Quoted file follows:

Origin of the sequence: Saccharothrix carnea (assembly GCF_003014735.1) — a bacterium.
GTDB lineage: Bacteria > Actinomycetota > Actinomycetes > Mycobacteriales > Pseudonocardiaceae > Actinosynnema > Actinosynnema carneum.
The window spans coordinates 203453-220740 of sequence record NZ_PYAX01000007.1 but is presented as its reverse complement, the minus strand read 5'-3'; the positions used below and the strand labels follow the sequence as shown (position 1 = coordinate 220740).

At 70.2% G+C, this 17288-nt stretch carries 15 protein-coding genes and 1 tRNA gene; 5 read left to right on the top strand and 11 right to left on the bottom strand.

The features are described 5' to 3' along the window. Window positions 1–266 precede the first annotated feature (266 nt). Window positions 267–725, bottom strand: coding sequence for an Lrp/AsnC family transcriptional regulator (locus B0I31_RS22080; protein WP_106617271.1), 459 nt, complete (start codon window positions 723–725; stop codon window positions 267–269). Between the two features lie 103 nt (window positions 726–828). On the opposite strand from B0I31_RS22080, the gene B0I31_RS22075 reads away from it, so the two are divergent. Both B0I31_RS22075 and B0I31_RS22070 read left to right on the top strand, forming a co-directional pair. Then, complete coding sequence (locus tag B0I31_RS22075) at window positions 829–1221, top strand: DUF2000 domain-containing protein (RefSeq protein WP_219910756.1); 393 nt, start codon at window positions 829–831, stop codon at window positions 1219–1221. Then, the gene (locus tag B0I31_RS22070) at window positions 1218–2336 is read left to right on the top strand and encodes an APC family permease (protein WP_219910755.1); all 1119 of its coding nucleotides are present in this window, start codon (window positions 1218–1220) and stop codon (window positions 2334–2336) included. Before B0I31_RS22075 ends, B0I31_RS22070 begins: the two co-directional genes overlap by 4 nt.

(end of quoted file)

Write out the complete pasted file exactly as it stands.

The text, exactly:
Origin of the sequence: Saccharothrix carnea (assembly GCF_003014735.1) — a bacterium.
GTDB lineage: Bacteria > Actinomycetota > Actinomycetes > Mycobacteriales > Pseudonocardiaceae > Actinosynnema > Actinosynnema carneum.
The window spans coordinates 203453-220740 of sequence record NZ_PYAX01000007.1 but is presented as its reverse complement, the minus strand read 5'-3'; the positions used below and the strand labels follow the sequence as shown (position 1 = coordinate 220740).

At 70.2% G+C, this 17288-nt stretch carries 15 protein-coding genes and 1 tRNA gene; 5 read left to right on the top strand and 11 right to left on the bottom strand.

The features are described 5' to 3' along the window. Window positions 1–266 precede the first annotated feature (266 nt). Window positions 267–725, bottom strand: coding sequence for an Lrp/AsnC family transcriptional regulator (locus B0I31_RS22080; protein WP_106617271.1), 459 nt, complete (start codon window positions 723–725; stop codon window positions 267–269). Between the two features lie 103 nt (window positions 726–828). On the opposite strand from B0I31_RS22080, the gene B0I31_RS22075 reads away from it, so the two are divergent. Both B0I31_RS22075 and B0I31_RS22070 read left to right on the top strand, forming a co-directional pair. Then, complete coding sequence (locus tag B0I31_RS22075) at window positions 829–1221, top strand: DUF2000 domain-containing protein (RefSeq protein WP_219910756.1); 393 nt, start codon at window positions 829–831, stop codon at window positions 1219–1221. Then, the gene (locus tag B0I31_RS22070) at window positions 1218–2336 is read left to right on the top strand and encodes an APC family permease (protein WP_219910755.1); all 1119 of its coding nucleotides are present in this window, start codon (window positions 1218–1220) and stop codon (window positions 2334–2336) included. Before B0I31_RS22075 ends, B0I31_RS22070 begins: the two co-directional genes overlap by 4 nt.